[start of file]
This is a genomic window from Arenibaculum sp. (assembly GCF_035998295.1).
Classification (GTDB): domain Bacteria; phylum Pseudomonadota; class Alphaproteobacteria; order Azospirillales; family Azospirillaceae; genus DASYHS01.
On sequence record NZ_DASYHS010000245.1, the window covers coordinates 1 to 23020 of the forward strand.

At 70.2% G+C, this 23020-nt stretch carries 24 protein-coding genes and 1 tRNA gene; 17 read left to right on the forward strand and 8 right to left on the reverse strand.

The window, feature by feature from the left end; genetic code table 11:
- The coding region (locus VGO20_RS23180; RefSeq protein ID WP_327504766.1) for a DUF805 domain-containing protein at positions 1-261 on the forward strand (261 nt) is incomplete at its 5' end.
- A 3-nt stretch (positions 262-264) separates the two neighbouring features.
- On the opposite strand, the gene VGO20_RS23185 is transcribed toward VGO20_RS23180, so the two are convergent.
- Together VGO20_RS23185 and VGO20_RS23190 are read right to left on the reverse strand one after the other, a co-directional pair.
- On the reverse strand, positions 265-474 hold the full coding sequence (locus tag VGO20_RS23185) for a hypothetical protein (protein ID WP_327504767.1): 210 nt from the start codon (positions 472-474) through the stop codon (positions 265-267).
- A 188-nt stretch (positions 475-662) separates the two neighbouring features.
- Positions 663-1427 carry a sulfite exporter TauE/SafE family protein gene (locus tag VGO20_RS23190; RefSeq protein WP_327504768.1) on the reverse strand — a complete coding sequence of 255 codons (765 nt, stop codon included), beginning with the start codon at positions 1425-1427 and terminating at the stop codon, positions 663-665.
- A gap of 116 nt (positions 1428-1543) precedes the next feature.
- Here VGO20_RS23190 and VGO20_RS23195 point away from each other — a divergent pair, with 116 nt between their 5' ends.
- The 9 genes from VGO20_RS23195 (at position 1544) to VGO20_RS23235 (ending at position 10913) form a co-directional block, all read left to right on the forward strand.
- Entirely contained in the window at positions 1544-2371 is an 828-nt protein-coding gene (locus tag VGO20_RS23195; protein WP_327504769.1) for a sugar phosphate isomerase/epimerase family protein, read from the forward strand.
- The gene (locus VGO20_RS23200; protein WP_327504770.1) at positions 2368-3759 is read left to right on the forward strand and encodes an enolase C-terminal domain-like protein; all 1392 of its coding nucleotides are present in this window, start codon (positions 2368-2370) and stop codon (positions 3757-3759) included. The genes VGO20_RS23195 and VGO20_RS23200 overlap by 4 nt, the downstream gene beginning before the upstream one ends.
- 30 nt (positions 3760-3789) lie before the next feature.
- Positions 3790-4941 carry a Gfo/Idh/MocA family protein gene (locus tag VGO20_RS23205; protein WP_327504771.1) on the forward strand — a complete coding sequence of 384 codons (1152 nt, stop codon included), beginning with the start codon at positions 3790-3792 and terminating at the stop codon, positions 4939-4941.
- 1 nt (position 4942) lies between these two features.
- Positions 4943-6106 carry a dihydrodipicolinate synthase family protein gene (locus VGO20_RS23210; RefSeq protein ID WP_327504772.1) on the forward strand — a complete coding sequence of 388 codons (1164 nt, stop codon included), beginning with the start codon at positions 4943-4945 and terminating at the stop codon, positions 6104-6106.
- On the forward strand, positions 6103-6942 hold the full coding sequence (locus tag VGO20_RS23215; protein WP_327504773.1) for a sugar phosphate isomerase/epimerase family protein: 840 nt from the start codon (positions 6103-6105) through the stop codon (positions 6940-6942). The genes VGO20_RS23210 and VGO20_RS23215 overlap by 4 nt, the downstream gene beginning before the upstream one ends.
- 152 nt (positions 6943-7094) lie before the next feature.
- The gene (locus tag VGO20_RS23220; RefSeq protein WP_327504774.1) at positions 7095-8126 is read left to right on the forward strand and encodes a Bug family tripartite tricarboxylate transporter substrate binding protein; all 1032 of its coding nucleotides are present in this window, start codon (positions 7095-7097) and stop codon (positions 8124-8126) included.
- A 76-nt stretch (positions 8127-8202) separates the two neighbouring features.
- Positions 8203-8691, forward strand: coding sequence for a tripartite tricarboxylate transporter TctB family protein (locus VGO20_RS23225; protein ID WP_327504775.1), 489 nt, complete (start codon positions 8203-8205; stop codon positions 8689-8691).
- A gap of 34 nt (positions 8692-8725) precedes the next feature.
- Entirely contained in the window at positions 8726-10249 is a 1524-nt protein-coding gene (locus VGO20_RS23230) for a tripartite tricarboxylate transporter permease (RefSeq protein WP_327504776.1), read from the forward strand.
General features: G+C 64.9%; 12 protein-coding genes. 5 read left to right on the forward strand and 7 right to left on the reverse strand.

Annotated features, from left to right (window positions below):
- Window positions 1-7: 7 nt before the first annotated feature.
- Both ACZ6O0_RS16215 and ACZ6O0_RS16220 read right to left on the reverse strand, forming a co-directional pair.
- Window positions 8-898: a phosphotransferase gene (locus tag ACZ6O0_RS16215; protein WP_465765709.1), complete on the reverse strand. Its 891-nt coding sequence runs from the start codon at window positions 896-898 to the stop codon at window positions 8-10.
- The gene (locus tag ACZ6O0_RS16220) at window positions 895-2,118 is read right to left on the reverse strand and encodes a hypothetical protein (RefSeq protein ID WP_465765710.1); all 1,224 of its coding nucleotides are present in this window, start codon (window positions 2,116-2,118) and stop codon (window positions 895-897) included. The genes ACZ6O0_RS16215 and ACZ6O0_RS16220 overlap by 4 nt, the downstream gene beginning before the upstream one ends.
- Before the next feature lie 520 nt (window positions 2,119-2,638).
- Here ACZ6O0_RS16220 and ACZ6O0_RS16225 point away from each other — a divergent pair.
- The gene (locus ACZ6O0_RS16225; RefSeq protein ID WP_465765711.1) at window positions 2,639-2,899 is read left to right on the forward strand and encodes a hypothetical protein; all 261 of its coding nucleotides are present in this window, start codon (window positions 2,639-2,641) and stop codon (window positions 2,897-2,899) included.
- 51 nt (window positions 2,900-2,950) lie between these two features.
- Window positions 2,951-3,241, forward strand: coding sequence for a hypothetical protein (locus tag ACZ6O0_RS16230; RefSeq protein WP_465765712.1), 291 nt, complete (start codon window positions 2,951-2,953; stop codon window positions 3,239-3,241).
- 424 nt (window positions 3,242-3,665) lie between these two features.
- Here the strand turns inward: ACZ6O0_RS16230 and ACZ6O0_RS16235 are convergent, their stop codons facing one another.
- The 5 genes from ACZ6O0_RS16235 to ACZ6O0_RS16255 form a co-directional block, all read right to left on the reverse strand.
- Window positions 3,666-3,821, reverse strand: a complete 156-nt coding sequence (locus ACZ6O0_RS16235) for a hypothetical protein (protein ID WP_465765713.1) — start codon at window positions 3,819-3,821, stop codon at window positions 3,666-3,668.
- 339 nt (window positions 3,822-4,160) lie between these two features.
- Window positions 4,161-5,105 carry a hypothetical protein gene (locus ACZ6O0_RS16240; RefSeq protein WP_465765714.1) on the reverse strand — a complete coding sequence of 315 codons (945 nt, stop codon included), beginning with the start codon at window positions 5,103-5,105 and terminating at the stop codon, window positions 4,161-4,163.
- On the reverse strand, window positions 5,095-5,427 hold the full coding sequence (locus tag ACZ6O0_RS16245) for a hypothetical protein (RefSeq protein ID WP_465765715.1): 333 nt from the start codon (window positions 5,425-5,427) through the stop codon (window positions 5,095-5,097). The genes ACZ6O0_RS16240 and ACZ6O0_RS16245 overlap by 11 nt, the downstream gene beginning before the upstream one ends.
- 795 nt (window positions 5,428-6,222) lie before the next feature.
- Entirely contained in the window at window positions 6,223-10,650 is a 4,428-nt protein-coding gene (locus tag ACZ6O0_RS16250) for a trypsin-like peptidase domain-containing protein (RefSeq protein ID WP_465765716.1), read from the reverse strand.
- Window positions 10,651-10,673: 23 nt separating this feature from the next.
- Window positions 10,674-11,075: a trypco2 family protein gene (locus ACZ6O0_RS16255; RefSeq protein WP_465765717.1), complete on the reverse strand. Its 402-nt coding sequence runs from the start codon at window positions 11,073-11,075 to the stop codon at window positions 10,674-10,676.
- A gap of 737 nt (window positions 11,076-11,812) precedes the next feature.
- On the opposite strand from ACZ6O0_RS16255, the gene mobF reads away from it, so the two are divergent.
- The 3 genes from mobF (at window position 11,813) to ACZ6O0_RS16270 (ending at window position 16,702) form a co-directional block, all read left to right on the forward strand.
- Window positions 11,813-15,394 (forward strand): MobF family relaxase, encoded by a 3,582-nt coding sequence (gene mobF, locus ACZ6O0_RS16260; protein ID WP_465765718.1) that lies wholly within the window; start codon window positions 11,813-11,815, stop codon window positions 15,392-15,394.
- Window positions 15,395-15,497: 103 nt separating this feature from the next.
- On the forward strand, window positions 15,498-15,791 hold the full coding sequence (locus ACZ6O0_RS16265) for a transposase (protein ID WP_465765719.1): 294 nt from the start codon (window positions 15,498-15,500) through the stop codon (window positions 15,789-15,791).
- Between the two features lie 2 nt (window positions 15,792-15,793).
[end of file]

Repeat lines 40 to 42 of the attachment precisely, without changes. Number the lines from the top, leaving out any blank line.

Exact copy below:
- 424 nt (window positions 3,242-3,665) lie between these two features.
- Here the strand turns inward: ACZ6O0_RS16230 and ACZ6O0_RS16235 are convergent, their stop codons facing one another.
- The 5 genes from ACZ6O0_RS16235 to ACZ6O0_RS16255 form a co-directional block, all read right to left on the reverse strand.